How Many Eyes Does a Tarantula Have? (+Eye Facts)


I’ve kept different tarantulas for more than twenty years. With some of them it’s obvious how many eyes they have, but with others it’s much harder to tell.

Also, it seems to be a really common question among owners. So what’s the answer? How many eyes do tarantulas have?

All tarantulas have eight eyes. There are eyes are in pairs, so they have four pairs of two eyes each.

That’s the quick answer! But tarantula eyes and their eyesight are wonderfully complicated subjects, and in this article I’m going to do a full deep-dive into everything you could possibly want to know in this area.

I will answer the question of not only the number of eyes they have, but also how their entire vision works. By the end of it all, you are going to have a much better idea of how your pet Tarantula is able to see and determine what is going on around them.

So let’s get stuck in…

How many eyes does a tarantula have - close up of tarantula face and eyes

Tarantulas Have Eight Eyes

First, let’s just clarify that your pet Tarantula is going to have eight eyes. That’s hardly a surprise at all, and you will also notice that their eyes are grouped together in pairs. That means they have four pairs, but they are perhaps not set out in the way you would expect.

As a quick side note, most people think that every spider in the world is going to have eight eyes. Well, while most of them do, that’s not always the case.

Instead, there are some that have only six eyes, and a few species with less. However, each Tarantula will have eight eyes of varying sizes. 

The Distribution of Their Eyes

With a number of species of Tarantula, what you have is two large eyes in the middle of their head with smaller eyes grouped around them. Often, it will be three on either side, and that brings the total number of eyes up to eight.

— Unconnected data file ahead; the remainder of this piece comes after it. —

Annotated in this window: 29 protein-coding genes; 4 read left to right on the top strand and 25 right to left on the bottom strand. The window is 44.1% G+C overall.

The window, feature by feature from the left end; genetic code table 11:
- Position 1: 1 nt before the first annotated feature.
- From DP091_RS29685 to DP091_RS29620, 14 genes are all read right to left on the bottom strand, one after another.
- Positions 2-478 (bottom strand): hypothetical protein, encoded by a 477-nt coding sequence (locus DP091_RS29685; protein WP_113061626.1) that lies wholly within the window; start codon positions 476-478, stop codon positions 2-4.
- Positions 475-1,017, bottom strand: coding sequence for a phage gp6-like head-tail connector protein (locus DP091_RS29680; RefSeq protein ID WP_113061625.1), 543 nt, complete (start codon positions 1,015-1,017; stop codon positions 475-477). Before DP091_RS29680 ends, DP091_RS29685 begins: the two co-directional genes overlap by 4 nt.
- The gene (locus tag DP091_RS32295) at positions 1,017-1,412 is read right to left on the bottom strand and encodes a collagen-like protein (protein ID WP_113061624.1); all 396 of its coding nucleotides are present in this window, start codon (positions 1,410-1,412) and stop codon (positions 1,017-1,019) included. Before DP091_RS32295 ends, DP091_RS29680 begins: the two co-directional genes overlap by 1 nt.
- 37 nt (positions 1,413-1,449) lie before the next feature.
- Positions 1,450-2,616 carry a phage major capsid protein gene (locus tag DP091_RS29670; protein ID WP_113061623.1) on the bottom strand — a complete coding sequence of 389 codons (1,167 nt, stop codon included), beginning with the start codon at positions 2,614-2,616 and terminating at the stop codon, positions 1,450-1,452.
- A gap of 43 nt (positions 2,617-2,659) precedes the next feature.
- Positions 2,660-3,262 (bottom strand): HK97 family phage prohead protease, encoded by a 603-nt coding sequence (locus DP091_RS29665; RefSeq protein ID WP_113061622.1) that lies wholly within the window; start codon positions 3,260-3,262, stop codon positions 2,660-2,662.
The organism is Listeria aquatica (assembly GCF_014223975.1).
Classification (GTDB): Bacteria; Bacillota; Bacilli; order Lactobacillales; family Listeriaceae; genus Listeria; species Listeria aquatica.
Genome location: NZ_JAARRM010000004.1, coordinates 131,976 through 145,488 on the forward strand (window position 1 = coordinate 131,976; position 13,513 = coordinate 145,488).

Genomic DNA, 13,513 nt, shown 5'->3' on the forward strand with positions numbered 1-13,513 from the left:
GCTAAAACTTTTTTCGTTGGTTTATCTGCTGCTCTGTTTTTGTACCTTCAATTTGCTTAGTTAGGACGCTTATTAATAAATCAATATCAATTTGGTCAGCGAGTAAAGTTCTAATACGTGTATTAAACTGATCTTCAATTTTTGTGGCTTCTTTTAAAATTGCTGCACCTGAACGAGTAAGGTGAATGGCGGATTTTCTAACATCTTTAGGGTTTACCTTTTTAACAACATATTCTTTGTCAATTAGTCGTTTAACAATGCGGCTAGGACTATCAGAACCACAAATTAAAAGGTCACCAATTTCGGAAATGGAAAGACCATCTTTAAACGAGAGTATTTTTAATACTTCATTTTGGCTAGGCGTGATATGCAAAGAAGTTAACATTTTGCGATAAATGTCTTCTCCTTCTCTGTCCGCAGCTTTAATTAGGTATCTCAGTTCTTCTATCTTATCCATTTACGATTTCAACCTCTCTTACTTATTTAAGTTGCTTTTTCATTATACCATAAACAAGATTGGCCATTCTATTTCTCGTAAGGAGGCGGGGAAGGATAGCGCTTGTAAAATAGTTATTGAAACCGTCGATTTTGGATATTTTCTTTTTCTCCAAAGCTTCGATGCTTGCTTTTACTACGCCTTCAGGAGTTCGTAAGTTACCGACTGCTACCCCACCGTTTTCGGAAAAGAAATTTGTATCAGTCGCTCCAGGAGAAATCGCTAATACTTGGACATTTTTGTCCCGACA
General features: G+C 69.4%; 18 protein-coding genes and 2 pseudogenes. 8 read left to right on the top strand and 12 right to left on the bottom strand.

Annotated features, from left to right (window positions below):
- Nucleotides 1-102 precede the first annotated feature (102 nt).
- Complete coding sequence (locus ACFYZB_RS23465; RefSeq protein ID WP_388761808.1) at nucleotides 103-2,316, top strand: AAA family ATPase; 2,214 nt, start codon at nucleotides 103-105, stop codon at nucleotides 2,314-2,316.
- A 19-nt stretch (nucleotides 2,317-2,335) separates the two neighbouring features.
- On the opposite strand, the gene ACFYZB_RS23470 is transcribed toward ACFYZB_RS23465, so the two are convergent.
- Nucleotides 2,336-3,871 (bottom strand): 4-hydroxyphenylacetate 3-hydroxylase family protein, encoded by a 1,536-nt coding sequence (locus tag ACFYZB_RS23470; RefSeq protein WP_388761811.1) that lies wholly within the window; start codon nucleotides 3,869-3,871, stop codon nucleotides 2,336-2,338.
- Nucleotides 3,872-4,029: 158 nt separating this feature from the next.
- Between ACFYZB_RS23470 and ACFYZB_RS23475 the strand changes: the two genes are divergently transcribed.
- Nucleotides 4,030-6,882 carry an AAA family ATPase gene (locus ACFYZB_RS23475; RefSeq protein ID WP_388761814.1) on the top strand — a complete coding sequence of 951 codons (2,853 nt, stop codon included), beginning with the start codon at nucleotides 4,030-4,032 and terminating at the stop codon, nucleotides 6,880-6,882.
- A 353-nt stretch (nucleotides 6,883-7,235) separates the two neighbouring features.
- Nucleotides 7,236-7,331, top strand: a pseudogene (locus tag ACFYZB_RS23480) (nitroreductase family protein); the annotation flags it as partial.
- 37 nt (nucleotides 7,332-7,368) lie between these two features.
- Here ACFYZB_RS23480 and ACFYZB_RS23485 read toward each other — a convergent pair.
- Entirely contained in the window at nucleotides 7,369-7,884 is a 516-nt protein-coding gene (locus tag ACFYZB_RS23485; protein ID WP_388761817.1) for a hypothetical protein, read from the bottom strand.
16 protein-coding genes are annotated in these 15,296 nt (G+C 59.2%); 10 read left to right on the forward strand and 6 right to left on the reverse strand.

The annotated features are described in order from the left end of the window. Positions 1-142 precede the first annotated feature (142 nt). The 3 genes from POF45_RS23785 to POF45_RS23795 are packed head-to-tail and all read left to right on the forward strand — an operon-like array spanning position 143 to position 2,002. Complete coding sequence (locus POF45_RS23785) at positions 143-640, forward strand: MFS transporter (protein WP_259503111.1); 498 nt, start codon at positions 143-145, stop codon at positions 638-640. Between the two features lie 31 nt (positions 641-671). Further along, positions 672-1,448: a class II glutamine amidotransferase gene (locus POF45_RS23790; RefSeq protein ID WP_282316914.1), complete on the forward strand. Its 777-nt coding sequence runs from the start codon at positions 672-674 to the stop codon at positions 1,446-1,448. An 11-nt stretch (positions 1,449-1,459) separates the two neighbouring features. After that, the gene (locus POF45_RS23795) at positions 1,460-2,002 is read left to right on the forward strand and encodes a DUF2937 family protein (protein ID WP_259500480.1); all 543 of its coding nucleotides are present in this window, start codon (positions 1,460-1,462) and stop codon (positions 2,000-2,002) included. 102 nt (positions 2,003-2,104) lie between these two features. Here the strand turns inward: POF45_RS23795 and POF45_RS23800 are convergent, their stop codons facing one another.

To get a bit more technical, their eyes are located directly above the chelicerae. At least two of them are going to be pretty hard to miss with the size of them in relation to the rest of their head.

However, the exact location of their eyes does vary slightly between the various sub-species. With some, you do have one large main eye with two below and the smallest one above or to the side. At times, this smallest eye may even be difficult to spot, as it’s sort of hidden away, but it’s going to be there if you look hard enough.

Don’t Let the Number of Eyes Fool You

With eight eyes, you would be forgiven for thinking that a Tarantula would be able to see absolutely everything going on, but you would be wrong.

Instead, a Tarantula isn’t exactly blind, but it hardly has vision like an eagle. Instead, they are very restricted with what they can see. So, if you were of the opinion that they would have all-round vision, then that’s nowhere near the truth.

Perhaps we should say that if we had the same level of eyesight as a Tarantula, then we would be pretty upset.

So, if that’s not what happens, then how would you even describe the vision of a Tarantula? That’s what we are going to explore.

The Quality of Their Vision

What happens with a Tarantula is that it can only really see motion, light, and darkness. It struggles to make out anything else, and that’s why it ends up having to rely on other senses to get around safely. These other senses have been well honed over the years and generations.

But they do have one advantage.

With so many eyes, mixed in with their positioning, it does mean the spider has quite a wide field of vision. Do note that having a wider field of vision is different from a wider range, as wider range tends to focus more on the different things they can see rather than the area covered.

What we mean here is that they can cover a wider area with their eyes thanks to the positioning of them. In us humans, we need to turn our heads to see more to the side or up and down out with our field of vision. A Tarantula won’t have that same need to the same extent, and it’s all due to where their eyes are positioned on their head. [Source]

Also, their other senses being so heightened will also reduce the need for them to be able to see in the same way as we do. Basically, they have been able to learn to cope with having poor eyesight to such an extent that it doesn’t bother them in the slightest.

How many eyes does a tarantula have - close up of tarantula face

An Issue With Colors?

Aside from having quite poor vision, it seems that a Tarantula is also going to suffer from having some difficulty when it comes to various colors. As like many other spiders, it does seem that a Tarantula is going to be unable to see red.